Grow Potatoes for a Christmas Crop

, written by Benedict Vanheems gb flag

Harvested potatoes

For many vegetable gardeners the humble potato is the epitome of everything that’s good about growing your own: they’re fun to grow, exceptionally versatile in the kitchen and they’re pretty darn tasty!

Fortunately, the potato season isn’t over when the last of the summer spuds are harvested. Plant some seed potatoes in late summer and you could be enjoying a bonanza of earthy nuggets from late autumn right through to Christmas. Just imagine serving up your own tender new potatoes with the festive meal – what a treat!

Second Crop Potatoes

Potatoes planted in summer are called second-crop potatoes. Seed potatoes for second cropping are sold by garden suppliers and potato merchants anytime from mid to late summer. The seeds are exactly the same as those sold for spring planting, only these ones have been held back in a cold store to stop them developing any further; they’re literally in suspended animation.

You can save your own seed potatoes for second cropping by keeping some of your spring seeds back. Keep them on a cool, bright windowsill. Check the shoots periodically for aphids and plant them before they begin to wither.

If you’re thinking you could simply replant some of your summer-harvested potatoes, I’m afraid this will only meet with disappointment. Potatoes need a period of dormancy before they can sprout into a new plant, so in this case you really will need to start with genuine seed potatoes.

Potatoes in grow sacks

Planting Second Crop Potatoes

Second-crop potatoes take about three months to reach maturity. They are grown in exactly the same way as spring-planted potatoes with two important exceptions. First, the warmth of late summer means that second-crop seed potatoes do not need to be pre-sprouted – they’re primed to get growing without delay. Second, you’ll need to consider the risk of frosts later on in the growing cycle and take the necessary precautions to avoid damage to your plants.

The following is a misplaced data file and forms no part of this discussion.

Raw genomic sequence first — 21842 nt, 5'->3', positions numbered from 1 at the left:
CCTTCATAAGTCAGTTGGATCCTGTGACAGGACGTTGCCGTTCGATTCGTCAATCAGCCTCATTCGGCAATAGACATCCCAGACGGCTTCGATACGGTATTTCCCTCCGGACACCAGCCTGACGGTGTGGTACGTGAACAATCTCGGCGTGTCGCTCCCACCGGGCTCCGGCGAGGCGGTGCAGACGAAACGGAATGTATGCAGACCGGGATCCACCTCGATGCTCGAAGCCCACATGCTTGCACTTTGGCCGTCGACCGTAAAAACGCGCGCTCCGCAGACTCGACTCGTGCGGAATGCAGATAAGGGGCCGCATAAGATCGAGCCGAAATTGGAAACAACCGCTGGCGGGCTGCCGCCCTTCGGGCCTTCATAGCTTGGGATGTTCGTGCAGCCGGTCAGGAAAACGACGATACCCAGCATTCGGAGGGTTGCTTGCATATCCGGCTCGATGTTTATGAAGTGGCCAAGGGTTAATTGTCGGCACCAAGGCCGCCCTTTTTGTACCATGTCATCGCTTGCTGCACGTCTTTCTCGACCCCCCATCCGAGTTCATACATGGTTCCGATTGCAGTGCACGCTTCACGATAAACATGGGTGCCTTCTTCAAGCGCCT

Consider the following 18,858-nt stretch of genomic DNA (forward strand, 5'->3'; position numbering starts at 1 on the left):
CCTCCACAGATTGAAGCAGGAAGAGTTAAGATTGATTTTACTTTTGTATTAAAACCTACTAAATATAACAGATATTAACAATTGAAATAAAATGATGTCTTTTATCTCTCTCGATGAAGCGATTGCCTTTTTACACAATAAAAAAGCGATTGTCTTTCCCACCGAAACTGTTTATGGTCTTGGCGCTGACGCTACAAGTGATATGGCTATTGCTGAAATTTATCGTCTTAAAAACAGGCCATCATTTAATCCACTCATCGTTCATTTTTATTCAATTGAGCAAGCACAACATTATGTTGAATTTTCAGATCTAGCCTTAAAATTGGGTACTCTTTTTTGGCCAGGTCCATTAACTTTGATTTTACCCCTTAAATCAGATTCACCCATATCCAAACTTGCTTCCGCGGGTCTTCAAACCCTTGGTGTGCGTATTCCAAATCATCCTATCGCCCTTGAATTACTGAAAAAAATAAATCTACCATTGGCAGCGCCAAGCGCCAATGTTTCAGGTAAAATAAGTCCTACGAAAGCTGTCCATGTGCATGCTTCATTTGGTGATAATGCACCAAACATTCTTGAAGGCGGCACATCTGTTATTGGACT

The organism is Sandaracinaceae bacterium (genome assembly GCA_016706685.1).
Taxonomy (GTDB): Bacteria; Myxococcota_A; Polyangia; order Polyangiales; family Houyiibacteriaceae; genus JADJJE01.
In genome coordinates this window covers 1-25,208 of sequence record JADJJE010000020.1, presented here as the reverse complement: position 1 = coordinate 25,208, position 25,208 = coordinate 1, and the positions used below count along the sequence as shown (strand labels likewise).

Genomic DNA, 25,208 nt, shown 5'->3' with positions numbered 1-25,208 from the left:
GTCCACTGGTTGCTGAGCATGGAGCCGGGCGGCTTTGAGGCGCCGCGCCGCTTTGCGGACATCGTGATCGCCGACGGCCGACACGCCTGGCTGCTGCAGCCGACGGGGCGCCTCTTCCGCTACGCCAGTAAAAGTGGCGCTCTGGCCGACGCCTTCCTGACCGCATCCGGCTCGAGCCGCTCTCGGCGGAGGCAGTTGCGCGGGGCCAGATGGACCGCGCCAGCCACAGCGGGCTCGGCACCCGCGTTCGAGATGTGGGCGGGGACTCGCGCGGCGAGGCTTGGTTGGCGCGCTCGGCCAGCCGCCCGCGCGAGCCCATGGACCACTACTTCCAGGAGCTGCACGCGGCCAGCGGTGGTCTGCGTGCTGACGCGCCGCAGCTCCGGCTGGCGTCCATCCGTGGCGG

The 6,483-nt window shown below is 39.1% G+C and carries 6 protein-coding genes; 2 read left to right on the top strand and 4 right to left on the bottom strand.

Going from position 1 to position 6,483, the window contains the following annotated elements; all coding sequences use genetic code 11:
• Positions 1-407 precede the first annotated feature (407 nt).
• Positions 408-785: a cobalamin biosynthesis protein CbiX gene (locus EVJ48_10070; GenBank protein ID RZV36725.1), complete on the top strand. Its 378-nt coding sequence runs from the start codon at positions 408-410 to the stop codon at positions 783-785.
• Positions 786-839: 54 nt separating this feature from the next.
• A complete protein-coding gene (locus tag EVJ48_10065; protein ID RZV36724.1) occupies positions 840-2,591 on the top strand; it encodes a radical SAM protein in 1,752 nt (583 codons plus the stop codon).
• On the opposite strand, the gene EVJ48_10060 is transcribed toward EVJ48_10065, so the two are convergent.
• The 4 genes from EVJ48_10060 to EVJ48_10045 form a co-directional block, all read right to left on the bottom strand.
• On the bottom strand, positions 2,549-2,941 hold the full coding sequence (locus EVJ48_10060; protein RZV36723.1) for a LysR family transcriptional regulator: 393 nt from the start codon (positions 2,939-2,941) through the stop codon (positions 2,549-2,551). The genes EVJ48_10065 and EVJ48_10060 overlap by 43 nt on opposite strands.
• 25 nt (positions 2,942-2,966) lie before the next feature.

The easiest way to grow second-crop spuds is in containers. A small pot just 30cm (one foot) tall and wide can hold one potato plant, while larger containers up to the size of a trash can could hold up to four. Set the seeds onto a layer of compost or potting soil about 10cm (4in) deep, or deeper if your container is particularly tall. Cover over with another 10cm (4in) of compost then add more compost as the stems grow, topping up 5-10cm (2-4in) at a time until the top of the container is reached.

Keep containers well watered because the compost can dry out quickly, even in wet weather. Apply an occasional feed of liquid fertilizer (home-made fertilizers are great for this purpose).

Planting potatoes in a trench

If you want to grow potatoes in the ground first consider how much of the growing season is left. You need to allow enough time before the temperature drops and growth slows right down.

If time allows you to grow your spuds in the ground, pick a warm, sunny spot to ensure the quickest growth and the best chances of success. Position the seed potatoes 30cm (12in) apart along the bottom of trenches spaced at least 60cm (24in) apart. Cover them over then once the stems reach about 20cm (8in) tall, begin earthing up by drawing the soil up around the stems to create ridges. This creates more ‘room’ for the developing spuds to grow into (container potatoes are topped up as they grow for the same reason).

Protecting Potatoes from the Cold

Containers have the obvious advantage of being portable, so when cold weather threatens it’s easy enough to move plants completely under the cover of a greenhouse, polythene tunnel or conservatory. You can also protect plants against light frosts by wrapping the container in layers of corrugated cardboard or bubble wrap.

Potato foliage can be kept snug with an insulating layer of fleece, removed during the day to allow maximum sunlight penetration.

Harvested potatoes

Harvesting and Storing Second Crop Potatoes

The moment of truth is when the foliage starts to turn yellow and die back. At this stage cut the foliage off and put it on the compost heap. Now prepare to unearth your spuds – a joyous moment indeed!